The same arguments apply to zoning and other regulatory constraints on land/housing supply. For example, abandoning the growth boundary would likely be ineffective if there was still insufficient zoned land.

      • +1. Either have some kind of formal urban population density control within the urban growth boundary or have no urban growth boundary at all.
        .
        Our state governments tend to concentrate all public amenities inside the capital cities and then restrict its growth!! I guess this is a result of the incumbent urban home owners and developers having greater control over the government mandate and policy, by virtue of their voting block and donations respectively.
        .
        I have little hope of seeing this status-quo change, unless and until we have a major house price crash.

  2. Did anyone see Pascoe and others on Sunrise this morning trying to “ease the minds” of the Australian public.

    It was disgusting TV.

  3. Dent then followed-up on Monday with some more warnings that Australia’s housing market was headed for a crash due to the combination of population ageing and the sovereign debt crisis developing in Europe and beyond:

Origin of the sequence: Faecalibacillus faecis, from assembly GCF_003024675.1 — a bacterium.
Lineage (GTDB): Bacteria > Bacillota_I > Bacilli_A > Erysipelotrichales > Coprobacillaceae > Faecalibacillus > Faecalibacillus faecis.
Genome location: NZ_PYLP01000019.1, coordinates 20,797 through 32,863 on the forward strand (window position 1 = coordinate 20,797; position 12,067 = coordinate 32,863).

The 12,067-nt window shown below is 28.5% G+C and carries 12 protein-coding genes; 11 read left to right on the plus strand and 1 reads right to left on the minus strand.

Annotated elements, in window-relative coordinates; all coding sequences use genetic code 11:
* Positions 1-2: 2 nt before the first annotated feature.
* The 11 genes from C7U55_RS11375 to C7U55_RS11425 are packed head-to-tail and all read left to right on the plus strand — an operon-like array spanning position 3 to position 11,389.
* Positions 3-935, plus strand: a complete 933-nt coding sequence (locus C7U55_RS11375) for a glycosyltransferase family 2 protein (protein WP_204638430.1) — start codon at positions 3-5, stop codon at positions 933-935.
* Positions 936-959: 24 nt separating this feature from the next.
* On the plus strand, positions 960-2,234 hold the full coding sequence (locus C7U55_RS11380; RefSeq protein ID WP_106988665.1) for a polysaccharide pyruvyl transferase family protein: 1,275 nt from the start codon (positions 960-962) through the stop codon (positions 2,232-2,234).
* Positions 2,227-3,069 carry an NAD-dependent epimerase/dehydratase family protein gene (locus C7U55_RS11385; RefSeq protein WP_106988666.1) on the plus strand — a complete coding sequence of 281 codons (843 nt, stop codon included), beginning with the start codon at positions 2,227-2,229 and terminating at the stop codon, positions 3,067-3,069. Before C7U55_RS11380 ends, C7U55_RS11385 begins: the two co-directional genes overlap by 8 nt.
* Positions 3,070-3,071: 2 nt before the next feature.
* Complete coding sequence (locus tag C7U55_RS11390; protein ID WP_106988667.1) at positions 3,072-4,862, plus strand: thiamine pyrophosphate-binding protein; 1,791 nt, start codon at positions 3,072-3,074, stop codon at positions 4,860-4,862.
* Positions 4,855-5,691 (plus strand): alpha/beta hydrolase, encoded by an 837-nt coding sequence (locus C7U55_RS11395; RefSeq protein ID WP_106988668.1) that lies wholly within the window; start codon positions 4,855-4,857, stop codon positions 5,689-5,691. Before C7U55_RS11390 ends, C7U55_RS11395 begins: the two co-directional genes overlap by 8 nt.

I wonder if Dent is being misquoted in the press. A fall in prices driven in large part by demographics is never going to be a crash — which I and presumably others would take to mean a fast fall. As the charts show a demographic led fall will be a slow and steady decline.

    Now to hedge by bets with a qualifier 🙂 — if geared punters finally realize that they are not going to get capital gains then there could be a rush for the exits at some point.

  4. The population ages and people die. Again, guys like Dent make comparisons to countries like Japan whic failed to replenish it’s population because of it’s failure to implement migration. Countries such as Italy and Germany also are uncomfortable with migration and are suffering an inability to replace their populations which will affect economic output.